From Evelyn Sweerts
Sir, — Wendy Boulton’s letter “What are video games doing to our children?” (11 December) raises important issues that demand more thought.
Ms Boulton states that she watched her grandson play the game with increasing concern. She does not say whether she offered him alternative entertainment, but my own experience is that most alternatives are unappealing compared with the addictive rush of video games. We do well to ask why this is, to understand better how to manage gaming appropriately. What (felt) need is gaming meeting for children? Why are books, toys, and outdoor play perceived by children to be “less fun”?
She further insinuates links between video games, mental health, distorted brain development, and an alleged rise in violence, without citing any studies. In fact, a 2013 review of research to date (“The Benefits of Playing Video Games”, Isabela Granic, Adam Lobel, and Rutger C.M.E. Engels, Radboud University Nijmegen; Nijmegen, The Netherlands; American Psychologist, Vol. 69, No. 1) found that there were considerable benefits to playing video games as well as negative side effects (e.g. addiction). Among experts, the jury is out.
And care is required: do video games lead to violence, or are violent people attracted to violent video games? Speaking of violence, Steven Pinker has made a strong statistical case that violence on all scales (world war to interpersonal) has declined since 1945, which undermines Ms Boulton’s argument.
There is a hint of blaming parents in the letter, in Ms Boulton’s comments about parents’ using games as a pacifier. But here we also need to ask the underlying questions: why do parents not feel able to trust their children to behave unless they are “anaesthetised”? Why do we fear boredom? What (felt) need is children’s gaming meeting for parents? “Go play outside” is not as simple as it was, given how many more cars are on the roads. Fear of kidnapping, a key reason that parents have abandoned unsupervised outdoor play, is statistically unfounded — but real enough to modify behaviour.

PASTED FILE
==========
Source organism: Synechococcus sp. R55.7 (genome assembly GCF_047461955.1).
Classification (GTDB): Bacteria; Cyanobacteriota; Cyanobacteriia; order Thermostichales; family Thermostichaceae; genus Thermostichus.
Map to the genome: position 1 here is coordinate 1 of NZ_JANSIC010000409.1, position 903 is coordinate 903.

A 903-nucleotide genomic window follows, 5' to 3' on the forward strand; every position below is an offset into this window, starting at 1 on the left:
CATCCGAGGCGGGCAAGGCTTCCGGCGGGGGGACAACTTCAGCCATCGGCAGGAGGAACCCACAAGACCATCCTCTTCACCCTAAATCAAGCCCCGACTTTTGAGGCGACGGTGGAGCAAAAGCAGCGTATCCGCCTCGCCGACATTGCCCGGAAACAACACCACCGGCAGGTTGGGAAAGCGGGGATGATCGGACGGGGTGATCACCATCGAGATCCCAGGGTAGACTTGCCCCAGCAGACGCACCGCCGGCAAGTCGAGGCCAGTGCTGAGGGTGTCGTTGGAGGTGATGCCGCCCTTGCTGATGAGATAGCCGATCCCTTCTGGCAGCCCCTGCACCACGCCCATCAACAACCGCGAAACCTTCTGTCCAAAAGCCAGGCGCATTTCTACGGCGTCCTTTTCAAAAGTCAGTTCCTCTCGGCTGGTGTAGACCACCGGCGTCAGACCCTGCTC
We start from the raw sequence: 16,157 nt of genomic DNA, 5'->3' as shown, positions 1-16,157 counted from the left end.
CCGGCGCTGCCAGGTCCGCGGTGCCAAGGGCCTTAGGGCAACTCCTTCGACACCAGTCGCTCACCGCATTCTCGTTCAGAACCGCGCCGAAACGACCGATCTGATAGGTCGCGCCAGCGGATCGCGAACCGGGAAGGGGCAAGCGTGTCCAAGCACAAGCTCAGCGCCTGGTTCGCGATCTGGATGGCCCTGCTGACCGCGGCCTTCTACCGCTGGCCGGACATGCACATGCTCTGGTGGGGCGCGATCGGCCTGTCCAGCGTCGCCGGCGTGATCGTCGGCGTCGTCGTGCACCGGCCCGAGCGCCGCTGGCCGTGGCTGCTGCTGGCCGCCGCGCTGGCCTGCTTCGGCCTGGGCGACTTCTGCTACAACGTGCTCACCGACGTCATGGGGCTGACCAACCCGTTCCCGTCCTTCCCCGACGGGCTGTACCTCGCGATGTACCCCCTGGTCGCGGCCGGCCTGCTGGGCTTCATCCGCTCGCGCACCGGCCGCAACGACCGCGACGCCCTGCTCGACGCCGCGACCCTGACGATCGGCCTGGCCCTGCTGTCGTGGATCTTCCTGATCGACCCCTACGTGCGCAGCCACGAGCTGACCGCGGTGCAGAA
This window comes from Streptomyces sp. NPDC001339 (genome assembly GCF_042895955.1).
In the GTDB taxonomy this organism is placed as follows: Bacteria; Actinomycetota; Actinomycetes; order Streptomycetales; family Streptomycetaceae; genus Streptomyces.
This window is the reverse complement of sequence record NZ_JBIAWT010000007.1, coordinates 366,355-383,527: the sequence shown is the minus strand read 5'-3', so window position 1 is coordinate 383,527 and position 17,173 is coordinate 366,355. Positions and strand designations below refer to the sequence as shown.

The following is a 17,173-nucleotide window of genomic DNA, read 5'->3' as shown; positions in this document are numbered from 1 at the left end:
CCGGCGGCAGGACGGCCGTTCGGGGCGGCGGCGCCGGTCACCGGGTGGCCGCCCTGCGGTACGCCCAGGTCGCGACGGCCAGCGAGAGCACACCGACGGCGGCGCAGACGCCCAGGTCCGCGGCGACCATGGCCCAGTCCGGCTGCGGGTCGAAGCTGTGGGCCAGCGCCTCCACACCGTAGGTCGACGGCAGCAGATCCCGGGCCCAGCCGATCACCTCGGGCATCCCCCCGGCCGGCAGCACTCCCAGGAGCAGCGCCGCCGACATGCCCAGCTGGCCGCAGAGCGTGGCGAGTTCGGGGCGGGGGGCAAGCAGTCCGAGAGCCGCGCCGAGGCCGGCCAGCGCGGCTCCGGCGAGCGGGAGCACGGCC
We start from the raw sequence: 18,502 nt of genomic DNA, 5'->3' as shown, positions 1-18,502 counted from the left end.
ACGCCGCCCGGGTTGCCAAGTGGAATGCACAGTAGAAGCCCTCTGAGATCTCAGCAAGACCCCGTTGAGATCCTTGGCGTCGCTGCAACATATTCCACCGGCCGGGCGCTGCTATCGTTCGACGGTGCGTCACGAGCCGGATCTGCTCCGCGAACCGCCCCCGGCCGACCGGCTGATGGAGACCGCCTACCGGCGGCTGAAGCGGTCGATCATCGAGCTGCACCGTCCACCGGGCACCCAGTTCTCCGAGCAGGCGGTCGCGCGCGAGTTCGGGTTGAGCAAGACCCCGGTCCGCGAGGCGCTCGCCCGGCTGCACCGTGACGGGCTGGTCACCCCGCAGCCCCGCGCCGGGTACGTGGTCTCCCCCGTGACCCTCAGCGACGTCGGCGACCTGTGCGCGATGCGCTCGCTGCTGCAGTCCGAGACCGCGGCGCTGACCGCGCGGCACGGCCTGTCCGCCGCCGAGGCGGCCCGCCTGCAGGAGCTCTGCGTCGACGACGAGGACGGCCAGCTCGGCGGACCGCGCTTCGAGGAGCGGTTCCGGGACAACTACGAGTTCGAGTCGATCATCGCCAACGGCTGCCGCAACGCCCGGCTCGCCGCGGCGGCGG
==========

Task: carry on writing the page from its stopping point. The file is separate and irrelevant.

We need to place electronic devices in their social context: e.g. working parents, changing life-patterns, and real and perceived safety concerns. In terms of solutions (if there is indeed a problem), evaluation in isolation is close to meaningless. A return to a pre-electronics era is unlikely, which means that we are all — young and old — going to have to learn how to handle devices appropriately.
Offering alternatives might be helpful, and churches may be able to contribute to this. An electronics-free after-school or youth club is just one thing that many churches are already doing, and that allows children to experience an alternative, and supports working parents.
If (and that is itself debatable) we want to get children off devices, we are going to have to start by understanding the appeal to both parents and the young — and then supporting rather than judging the parents.
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